Share page with AddThis

SUB CUSTODY: Tower of strength

Global custodians are scrutinising their sub-custody providers more rigorously to ensure financial stability, reports Fiona Rintoul

stonetower.jpgGlobal custodians are only as good as the sub-custodians that form their networks, and in the post-credit crunch environment, these networks have come under increasing scrutiny. The due diligence questions asked have changed, at least in emphasis.

Where previously a fund manager client was interested mainly in the global access afforded by a custodian, the risks involved in dealing with the network agents that support them in those markets are now a more compelling topic.

“The greatest challenges for custodians in this past year of economic crisis have been around providing data to help clients manage their counterparty exposure,” noted Geoffrey Cook, managing director of BBH Luxembourg, in this year’s Funds Europe Custody Survey published last month.

A major part of that counterparty exposure is, of course, exposure to the global custodian’s sub-custody network. Clients and global custodians want assurances about safety.

“Transparency, risk, financial strength and business resiliency will continue to be key drivers in the quest for asset safety,” notes Rajen Shah, managing director and custody product executive at JP Morgan.

“Risk is very much on the agenda,” agrees Göran Fors, global head of custody at SEB, the Nordic custody bank. “The crisis made us realise that if you have risk in the chain it is a very important thing to follow.”

Post-crisis, SEB continues to build its technology for monitoring all aspects of risk – something Fors says it would have been doing anyway. Further development will no doubt be necessary, particularly on the compliance side as new regulations such like Ucits IV come into force.

This is happening against a backdrop where the global custody business is changing. In some ways, leaving aside the particular difficulties wrought by the crisis, their business has become simpler as clients move towards more cautious investment strategies. There is talk of a ‘back to basics’ approach and a slowdown in the creation of new derivative instruments, as a well as a new appreciation of the services custodians provide.

Renewed interest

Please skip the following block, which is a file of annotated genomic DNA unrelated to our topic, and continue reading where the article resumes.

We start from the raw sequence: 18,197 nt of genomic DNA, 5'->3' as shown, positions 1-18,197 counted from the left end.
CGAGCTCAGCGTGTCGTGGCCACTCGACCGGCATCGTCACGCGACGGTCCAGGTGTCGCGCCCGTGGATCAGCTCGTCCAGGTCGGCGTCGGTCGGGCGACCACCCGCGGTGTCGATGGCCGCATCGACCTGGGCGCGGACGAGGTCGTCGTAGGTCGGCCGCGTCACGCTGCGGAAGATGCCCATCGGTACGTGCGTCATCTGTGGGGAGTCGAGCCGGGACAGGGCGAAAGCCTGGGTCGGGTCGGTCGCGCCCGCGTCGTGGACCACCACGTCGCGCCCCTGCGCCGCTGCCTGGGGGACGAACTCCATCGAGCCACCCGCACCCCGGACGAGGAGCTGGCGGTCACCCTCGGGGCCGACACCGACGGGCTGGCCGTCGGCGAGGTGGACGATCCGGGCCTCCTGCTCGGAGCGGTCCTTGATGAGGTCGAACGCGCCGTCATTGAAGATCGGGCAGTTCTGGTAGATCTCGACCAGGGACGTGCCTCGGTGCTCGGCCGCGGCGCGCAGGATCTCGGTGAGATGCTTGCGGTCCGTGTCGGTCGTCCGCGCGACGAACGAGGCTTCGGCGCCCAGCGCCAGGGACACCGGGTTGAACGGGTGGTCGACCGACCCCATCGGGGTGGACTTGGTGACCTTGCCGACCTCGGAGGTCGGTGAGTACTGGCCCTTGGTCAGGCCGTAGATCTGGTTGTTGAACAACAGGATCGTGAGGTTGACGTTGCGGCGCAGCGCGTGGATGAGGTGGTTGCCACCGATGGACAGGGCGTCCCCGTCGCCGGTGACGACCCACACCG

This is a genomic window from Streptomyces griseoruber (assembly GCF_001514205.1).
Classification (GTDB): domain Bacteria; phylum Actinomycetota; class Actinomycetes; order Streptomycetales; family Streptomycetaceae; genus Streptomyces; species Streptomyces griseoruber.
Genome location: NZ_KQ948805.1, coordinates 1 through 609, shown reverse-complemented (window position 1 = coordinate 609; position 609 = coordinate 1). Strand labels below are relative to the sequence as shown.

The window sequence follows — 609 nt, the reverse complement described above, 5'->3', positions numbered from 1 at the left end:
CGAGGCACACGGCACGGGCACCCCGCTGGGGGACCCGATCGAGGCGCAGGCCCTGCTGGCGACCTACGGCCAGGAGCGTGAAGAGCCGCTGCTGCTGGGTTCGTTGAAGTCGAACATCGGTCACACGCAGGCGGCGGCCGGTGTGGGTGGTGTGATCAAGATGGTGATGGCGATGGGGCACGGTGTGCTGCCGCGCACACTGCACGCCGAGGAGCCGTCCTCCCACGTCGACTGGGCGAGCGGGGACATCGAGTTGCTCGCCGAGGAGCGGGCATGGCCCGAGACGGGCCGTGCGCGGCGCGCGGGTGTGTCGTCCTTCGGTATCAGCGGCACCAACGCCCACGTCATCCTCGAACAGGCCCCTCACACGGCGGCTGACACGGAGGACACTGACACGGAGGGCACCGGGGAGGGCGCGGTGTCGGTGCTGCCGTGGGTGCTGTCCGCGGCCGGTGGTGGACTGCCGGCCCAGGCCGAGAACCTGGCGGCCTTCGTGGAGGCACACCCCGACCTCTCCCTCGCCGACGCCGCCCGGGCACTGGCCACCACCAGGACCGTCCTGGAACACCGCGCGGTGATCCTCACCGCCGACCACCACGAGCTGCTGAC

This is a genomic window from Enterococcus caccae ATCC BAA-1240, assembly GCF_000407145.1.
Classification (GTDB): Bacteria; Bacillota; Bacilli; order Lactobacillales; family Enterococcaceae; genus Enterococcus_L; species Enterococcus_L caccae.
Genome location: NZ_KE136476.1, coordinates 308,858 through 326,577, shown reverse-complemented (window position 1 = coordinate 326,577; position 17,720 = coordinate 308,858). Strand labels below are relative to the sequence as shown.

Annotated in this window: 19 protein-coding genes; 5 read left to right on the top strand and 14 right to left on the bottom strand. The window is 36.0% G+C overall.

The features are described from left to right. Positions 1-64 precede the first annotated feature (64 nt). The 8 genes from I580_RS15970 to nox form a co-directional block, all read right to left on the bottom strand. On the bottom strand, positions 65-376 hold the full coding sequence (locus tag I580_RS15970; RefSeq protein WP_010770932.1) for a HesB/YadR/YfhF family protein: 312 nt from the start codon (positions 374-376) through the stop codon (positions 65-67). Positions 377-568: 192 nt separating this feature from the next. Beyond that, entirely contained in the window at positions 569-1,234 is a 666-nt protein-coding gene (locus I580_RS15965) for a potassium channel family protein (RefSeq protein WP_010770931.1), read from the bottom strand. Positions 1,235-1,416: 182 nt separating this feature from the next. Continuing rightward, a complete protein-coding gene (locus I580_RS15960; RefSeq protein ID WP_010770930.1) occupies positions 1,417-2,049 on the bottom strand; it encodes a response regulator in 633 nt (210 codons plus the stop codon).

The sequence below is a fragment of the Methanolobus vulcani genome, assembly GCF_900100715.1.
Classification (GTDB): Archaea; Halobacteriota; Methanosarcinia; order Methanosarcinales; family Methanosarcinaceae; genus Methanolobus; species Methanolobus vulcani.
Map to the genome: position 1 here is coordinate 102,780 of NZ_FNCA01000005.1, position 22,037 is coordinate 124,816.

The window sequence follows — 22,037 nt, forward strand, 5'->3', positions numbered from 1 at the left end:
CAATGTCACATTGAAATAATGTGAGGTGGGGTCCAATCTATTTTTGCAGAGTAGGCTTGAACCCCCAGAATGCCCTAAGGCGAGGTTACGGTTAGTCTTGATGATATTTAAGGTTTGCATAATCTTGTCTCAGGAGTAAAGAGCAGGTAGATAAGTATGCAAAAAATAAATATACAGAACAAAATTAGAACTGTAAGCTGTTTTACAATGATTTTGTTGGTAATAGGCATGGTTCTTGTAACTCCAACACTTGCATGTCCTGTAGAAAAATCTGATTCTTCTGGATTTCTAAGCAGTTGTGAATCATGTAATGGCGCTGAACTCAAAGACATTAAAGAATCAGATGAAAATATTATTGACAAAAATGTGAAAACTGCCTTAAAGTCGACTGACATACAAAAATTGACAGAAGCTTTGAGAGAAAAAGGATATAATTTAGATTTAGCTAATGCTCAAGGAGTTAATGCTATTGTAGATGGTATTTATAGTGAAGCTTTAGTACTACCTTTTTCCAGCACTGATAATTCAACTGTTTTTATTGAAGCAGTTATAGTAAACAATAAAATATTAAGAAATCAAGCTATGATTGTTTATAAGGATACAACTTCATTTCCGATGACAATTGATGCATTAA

“We have seen increased demand and respect for traditional custody services as clients rediscover the importance of record keeping that segregates client assets and values holdings daily,” observes Declan Kehir, head of custody operation Europe at PNC Global.

While this respect a the service once taken for granted may be welcome, it comes with an additional burden. Clients want to know more about the mechanics of custody and about the custodial chain – the relationship between the custodian and the sub-custodian, and between the sub-custodian and the market itself – and it often falls to their global custodian to inform them.

“Clients want to know where their assets are if something happens,” says Kevin Smith, director of the global network management team at BNY Mellon. “Whose holding them? How are they holding them? We’ve received questions on a market-by-market basis. Everyone is reevaluating and wanting to understand how it works.”

SEB’s Fors agrees that clients are now seeking more information. “They want to know who we use and what the process is for evaluating the sub-custodian,” he says.

Running parallel to this ‘back to basics’ strand but somewhat contrary to it, is the fact that many global custodians are now also moving towards servicing an expanding group of clients in the post-crisis environment. Some, for example, see an opportunity for custodians to step into the prime brokerage market as investment banks move to curtail their prime brokerage capabilities.

In our survey, Citi, HSBC, Julius Baer, Northern Trust and State Street all said they had developed services for hedge funds, funds of funds or alternative investments in the last twelve months, or would develop them in the next twelve months. Other companies cited derivatives processing as an area slated for development.

So, how have changes brought by the crisis affected the selection and management of a sub-custody network on a practical basis?

Some global custodians have responded by paying more attention to the financial strength of their sub-custodians. “Financial strength has moved up the list of criteria,” says BNY Mellon’s Smith.

This wasn’t a big change for BNY Mellon, which has pursued a strategy of moving towards larger, more highly capitalised institutions since the mid-1990s. Thus, the bank uses HSBC in Asia-Pacific, for example.